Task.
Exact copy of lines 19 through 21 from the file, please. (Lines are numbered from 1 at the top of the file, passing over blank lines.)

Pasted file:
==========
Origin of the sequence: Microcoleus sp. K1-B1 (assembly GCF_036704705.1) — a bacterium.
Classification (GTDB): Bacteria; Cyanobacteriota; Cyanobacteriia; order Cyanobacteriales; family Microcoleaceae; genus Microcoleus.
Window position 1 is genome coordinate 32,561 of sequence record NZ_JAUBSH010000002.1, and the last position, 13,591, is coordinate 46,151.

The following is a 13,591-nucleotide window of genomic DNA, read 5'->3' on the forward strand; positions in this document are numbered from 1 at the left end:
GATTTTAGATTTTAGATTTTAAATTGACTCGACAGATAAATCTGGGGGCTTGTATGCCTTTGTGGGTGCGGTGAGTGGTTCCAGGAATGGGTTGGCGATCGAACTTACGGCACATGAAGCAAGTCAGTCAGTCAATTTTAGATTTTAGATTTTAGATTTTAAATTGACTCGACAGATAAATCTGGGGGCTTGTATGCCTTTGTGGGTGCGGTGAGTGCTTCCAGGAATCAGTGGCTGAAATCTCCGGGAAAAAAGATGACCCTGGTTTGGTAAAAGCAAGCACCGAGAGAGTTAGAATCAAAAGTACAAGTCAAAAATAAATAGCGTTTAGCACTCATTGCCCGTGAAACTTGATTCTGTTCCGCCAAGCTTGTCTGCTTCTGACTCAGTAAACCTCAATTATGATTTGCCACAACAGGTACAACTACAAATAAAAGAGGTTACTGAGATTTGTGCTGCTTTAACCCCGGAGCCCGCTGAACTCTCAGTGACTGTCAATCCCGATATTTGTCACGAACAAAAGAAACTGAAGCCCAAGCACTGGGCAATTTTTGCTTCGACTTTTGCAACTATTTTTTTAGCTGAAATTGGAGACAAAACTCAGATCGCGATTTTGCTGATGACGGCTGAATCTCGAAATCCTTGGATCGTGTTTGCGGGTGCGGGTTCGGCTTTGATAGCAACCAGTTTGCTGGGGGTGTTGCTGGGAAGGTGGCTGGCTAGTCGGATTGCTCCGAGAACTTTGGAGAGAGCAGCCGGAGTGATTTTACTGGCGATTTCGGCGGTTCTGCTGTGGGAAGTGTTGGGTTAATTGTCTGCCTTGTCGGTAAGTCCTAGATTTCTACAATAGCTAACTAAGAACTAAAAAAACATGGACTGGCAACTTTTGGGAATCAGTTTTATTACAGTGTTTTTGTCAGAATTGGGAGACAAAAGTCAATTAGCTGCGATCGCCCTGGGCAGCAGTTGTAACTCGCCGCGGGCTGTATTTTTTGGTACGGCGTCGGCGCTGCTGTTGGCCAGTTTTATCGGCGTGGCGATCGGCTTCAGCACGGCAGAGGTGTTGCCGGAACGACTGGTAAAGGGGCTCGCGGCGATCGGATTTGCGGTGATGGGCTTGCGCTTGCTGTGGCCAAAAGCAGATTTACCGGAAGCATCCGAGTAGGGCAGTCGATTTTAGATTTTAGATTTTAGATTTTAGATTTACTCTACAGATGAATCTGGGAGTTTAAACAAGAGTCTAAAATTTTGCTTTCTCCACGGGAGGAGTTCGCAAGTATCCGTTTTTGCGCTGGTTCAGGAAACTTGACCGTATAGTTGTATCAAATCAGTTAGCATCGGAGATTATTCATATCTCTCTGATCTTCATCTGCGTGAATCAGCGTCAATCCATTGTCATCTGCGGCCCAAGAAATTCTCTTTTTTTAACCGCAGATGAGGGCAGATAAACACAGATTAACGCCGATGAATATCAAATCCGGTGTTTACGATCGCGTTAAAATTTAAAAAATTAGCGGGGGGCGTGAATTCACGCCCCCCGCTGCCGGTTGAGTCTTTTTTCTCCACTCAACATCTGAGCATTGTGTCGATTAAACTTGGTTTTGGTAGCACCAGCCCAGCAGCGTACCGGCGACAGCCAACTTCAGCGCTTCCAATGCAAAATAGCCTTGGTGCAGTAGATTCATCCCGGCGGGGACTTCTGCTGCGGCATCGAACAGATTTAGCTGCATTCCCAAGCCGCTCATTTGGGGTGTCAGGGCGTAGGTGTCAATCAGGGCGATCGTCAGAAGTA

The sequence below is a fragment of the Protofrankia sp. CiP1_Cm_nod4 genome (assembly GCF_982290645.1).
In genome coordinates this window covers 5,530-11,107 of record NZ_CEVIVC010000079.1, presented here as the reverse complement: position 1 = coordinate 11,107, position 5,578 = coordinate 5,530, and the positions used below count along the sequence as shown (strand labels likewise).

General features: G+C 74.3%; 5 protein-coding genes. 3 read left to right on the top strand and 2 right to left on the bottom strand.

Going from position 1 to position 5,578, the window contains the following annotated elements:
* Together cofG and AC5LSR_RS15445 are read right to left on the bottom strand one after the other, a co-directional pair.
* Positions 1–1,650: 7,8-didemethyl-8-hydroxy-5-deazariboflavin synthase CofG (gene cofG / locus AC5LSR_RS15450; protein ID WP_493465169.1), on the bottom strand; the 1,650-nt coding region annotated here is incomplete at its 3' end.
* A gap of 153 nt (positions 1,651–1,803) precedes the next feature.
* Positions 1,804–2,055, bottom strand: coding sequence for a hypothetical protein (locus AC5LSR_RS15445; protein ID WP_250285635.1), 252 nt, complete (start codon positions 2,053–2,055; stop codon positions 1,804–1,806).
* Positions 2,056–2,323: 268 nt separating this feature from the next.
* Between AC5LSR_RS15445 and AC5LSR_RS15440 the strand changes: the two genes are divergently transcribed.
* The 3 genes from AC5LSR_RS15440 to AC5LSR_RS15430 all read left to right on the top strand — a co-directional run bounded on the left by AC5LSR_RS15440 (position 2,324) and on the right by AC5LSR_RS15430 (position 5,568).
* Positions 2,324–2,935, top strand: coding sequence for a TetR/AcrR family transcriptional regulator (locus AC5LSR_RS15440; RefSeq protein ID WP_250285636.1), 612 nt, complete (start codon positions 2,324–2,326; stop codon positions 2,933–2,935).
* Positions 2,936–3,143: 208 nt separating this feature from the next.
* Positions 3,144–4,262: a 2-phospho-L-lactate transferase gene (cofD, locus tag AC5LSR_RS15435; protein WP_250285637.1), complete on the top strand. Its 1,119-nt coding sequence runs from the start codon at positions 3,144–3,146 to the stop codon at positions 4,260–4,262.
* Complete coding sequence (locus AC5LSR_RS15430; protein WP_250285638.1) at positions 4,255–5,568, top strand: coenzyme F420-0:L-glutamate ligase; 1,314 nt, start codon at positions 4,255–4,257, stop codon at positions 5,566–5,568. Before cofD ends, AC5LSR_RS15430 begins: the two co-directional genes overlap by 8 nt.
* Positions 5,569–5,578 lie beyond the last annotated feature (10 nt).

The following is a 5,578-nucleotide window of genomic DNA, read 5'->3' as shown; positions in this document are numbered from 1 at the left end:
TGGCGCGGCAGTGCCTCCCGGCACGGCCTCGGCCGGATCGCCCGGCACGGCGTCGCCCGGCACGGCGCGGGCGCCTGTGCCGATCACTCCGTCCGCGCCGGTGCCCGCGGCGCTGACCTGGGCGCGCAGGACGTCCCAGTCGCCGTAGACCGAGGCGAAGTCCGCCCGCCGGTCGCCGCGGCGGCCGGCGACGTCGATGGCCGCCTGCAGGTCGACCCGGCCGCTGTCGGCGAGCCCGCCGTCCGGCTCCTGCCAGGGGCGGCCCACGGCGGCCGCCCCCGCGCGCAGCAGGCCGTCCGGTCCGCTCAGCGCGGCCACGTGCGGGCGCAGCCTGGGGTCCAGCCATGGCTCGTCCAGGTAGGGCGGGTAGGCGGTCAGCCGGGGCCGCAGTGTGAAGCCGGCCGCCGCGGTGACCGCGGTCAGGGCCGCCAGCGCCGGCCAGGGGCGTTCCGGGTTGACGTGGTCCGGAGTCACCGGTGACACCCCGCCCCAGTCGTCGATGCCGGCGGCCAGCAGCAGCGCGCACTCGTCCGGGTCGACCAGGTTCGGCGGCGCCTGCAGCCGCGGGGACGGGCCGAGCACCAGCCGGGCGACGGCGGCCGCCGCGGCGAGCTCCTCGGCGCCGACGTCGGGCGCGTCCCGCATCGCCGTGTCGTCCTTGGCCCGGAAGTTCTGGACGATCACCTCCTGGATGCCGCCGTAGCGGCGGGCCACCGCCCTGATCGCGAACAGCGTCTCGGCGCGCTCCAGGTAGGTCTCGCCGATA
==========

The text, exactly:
* Positions 3,144–4,262: a 2-phospho-L-lactate transferase gene (cofD, locus tag AC5LSR_RS15435; protein WP_250285637.1), complete on the top strand. Its 1,119-nt coding sequence runs from the start codon at positions 3,144–3,146 to the stop codon at positions 4,260–4,262.
* Complete coding sequence (locus AC5LSR_RS15430; protein WP_250285638.1) at positions 4,255–5,568, top strand: coenzyme F420-0:L-glutamate ligase; 1,314 nt, start codon at positions 4,255–4,257, stop codon at positions 5,566–5,568. Before cofD ends, AC5LSR_RS15430 begins: the two co-directional genes overlap by 8 nt.
* Positions 5,569–5,578 lie beyond the last annotated feature (10 nt).